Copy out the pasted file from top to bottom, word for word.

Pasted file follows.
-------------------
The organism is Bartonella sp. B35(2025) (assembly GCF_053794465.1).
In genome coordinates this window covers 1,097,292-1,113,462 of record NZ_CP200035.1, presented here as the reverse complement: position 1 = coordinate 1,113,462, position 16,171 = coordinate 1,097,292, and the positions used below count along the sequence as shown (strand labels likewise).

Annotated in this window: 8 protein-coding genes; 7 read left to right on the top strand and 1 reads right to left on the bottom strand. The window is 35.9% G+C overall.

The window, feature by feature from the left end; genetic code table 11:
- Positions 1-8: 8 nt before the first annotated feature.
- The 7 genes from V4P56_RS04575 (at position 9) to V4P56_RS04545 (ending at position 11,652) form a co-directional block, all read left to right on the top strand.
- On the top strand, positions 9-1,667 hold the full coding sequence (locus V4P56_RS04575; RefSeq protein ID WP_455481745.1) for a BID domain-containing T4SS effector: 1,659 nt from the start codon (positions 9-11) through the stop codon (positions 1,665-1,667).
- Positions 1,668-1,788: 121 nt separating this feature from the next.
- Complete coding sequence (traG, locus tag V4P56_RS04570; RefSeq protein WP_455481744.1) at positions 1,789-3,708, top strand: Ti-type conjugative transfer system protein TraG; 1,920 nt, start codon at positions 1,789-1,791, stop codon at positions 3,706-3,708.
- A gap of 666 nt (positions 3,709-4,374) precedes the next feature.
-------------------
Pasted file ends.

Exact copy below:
The organism is Bartonella sp. B35(2025) (assembly GCF_053794465.1).
In genome coordinates this window covers 1,097,292-1,113,462 of record NZ_CP200035.1, presented here as the reverse complement: position 1 = coordinate 1,113,462, position 16,171 = coordinate 1,097,292, and the positions used below count along the sequence as shown (strand labels likewise).

Annotated in this window: 8 protein-coding genes; 7 read left to right on the top strand and 1 reads right to left on the bottom strand. The window is 35.9% G+C overall.

The window, feature by feature from the left end; genetic code table 11:
- Positions 1-8: 8 nt before the first annotated feature.
- The 7 genes from V4P56_RS04575 (at position 9) to V4P56_RS04545 (ending at position 11,652) form a co-directional block, all read left to right on the top strand.
- On the top strand, positions 9-1,667 hold the full coding sequence (locus V4P56_RS04575; RefSeq protein ID WP_455481745.1) for a BID domain-containing T4SS effector: 1,659 nt from the start codon (positions 9-11) through the stop codon (positions 1,665-1,667).
- Positions 1,668-1,788: 121 nt separating this feature from the next.
- Complete coding sequence (traG, locus tag V4P56_RS04570; RefSeq protein WP_455481744.1) at positions 1,789-3,708, top strand: Ti-type conjugative transfer system protein TraG; 1,920 nt, start codon at positions 1,789-1,791, stop codon at positions 3,706-3,708.
- A gap of 666 nt (positions 3,709-4,374) precedes the next feature.